• >> begun working with volunteers from the GIS department at Al Najah University in Nablus
We expect to have a "rough draft" of the data completed during the next month. March will be dedicated primarily to editing and finalizing the data, and verifying information acquired in the field.

Tuesday, February 3, 2009

Back to Nablus

by Sarah

We went back to Nablus this weekend to evaluate some new mapping methods that will better our ability to cooperate with our partner organizations, ARIJ and ATLAS. The JumpStart team and volunteers have been mapping there for weeks, and on Saturday a dozen new volunteers came from the GIS department at Al-Najah University. The day went well, although a major difficulty was reached as we asked the mappers to take photographs of major buildings. Nablus folk were understandably wary of teams walking around with GPS devices, taking photographs, and writing notes, and the volunteers found they could not walk 100 meters without being stopped and asked what they were doing, why, and who they were. The solution JumpStart found is to provide them with identification cards as quickly as possible.

Unfortunately on Monday the suspicion of our mappers turned into a problem, as a pair of the GIS students were put in jail by the Palestinian police. They were quickly released after we were able to speak with the mayor, however operations will be slowed for a couple days while we communicate with the Nablus mayor and Palestinian Intelligence.

Returning from Nablus was long again, with an aggravating three hour wait at the checkpoint. We found it a good time to work on our laptops and connect to the free checkpoint WiFi, which was somewhat oddly available. “Nice, free internet… we should come back some time,” Jeff said.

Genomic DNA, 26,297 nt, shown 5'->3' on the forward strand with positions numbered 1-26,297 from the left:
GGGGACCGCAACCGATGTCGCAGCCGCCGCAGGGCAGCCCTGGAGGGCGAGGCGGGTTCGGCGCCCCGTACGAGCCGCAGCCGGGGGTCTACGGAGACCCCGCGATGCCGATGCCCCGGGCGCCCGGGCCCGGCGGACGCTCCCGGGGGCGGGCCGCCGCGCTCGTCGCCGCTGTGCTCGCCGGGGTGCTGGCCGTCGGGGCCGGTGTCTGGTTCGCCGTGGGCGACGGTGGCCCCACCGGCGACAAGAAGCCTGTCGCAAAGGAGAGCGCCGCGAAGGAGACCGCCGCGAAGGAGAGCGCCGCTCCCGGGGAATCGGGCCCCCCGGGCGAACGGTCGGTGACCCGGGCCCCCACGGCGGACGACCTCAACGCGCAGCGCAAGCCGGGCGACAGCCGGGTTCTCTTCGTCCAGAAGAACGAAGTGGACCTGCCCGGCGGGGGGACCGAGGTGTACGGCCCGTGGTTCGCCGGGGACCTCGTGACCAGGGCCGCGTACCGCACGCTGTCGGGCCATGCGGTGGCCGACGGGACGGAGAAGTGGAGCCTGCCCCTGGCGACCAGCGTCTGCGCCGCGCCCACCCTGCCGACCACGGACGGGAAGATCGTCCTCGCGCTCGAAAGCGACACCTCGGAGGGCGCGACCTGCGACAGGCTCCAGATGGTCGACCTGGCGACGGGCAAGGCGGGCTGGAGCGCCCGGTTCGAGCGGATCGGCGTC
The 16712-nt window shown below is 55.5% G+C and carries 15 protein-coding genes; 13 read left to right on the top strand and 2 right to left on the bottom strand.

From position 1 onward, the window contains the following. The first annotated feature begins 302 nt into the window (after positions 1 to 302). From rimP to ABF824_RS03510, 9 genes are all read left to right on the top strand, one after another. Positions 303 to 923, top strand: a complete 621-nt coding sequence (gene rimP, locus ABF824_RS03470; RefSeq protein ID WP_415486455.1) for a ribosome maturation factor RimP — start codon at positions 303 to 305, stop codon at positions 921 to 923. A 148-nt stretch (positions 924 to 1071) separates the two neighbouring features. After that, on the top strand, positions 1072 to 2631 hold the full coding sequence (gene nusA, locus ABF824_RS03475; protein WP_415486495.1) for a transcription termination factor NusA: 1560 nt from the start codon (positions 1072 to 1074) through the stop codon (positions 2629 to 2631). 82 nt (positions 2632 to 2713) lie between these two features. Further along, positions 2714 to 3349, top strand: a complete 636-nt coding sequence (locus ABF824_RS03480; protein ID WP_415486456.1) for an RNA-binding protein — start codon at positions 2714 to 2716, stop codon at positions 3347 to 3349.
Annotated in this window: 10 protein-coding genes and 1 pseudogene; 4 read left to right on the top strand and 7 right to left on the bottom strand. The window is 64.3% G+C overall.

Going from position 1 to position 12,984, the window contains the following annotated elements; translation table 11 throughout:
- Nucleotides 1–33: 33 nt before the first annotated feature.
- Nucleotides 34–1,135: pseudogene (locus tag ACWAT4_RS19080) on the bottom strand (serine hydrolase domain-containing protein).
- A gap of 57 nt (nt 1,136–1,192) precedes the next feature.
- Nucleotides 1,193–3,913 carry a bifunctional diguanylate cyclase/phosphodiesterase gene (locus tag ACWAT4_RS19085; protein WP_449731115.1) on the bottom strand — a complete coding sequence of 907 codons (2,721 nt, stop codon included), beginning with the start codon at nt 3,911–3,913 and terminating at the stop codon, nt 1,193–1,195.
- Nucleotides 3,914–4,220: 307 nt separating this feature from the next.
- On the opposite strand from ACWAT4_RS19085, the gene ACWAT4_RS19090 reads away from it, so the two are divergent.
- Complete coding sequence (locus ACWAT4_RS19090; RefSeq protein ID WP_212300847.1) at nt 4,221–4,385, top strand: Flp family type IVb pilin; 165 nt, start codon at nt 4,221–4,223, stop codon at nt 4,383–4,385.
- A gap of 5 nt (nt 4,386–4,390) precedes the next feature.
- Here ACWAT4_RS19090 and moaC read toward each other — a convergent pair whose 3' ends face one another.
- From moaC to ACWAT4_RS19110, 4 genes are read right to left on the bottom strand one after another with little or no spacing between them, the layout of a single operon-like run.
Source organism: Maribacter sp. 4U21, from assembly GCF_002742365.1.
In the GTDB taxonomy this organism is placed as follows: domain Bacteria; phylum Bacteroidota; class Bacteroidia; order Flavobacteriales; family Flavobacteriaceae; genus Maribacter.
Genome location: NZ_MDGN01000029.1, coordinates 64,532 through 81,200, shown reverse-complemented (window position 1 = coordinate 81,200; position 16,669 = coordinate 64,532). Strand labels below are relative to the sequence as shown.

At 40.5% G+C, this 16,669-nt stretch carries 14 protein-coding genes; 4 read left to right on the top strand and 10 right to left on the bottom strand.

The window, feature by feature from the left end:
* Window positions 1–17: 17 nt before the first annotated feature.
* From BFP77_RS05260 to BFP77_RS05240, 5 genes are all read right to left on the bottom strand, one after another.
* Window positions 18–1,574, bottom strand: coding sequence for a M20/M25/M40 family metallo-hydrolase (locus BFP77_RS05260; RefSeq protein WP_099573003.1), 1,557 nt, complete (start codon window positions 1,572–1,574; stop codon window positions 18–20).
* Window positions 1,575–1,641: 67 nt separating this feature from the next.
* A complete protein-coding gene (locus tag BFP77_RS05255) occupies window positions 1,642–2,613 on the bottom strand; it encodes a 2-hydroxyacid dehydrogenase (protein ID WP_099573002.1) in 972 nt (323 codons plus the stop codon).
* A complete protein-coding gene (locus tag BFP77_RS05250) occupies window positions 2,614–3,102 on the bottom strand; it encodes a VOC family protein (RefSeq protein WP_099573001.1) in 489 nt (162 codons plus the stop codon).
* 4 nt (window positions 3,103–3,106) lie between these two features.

The check points make the moving around a challenge, between cities and sometimes between villages. The soldiers, often victims themselves of pressure from their backgrounds, are often aggressive physically and psychologically, making life difficult for Palestinians and serving as a continual reminder that they’re under occupation, that they are not free.

There are around 630 check points in the west bank, usually made of some blocks of cement with a barrier, sometimes ditches, a cabin, barbed wire and some soldiers. There are even mobile check points that change position when they feel like it. “They want to surprise us!” commented Majd with a smile.

Children often sell chewing gum or other things to the cars waiting in the lines, in some check points they help bring people’s suitcases from one check point to another for a few shekels.

I admire the people here, I’m proud of them, when I see them stand up for what they believe, rebel to injustice, so often in nonviolence, demonstrate, perseverate, (one small but big example, here in Beit Sahour, since the beginning of the attacks on Gaza people have been meeting every day in the square at 6 pm with Palestinian flags and black flags in grief around a fire).

And we learn. Sure, coming from a cultural and social contest like ours in the west, it becomes difficult to understand, so we listen, we share, we ask, and once we identify and start to live the life here maybe we can understand a little, just a little, that feeling of impotence and frustration too, that strength that grows inside – “it’s probably the same feeling that superheroes feel in front of injustice,” I was telling Anas and Jeff yesterday after 3 hours and a half in a check point, "cause we all have a conscience".

When you see that you can make a difference in something or somebody, however small, you can’t pretend nothing happened. The hope for a better world is alive, but it must be fomented through concrete effort, and it starts from every single one of us, starting from everyday life, in Europe, Canada, America or wherever, from the way we spend our money, our attitude towards the weak and the marginalized, from the way we relate with other cultures and different religions… from our way of living in our world. For a different and more fair world, but if we don’t change direction and we don’t pass to new models that consider equality and justice in every level, it won’t be possible, but this, I repeat, starts from us.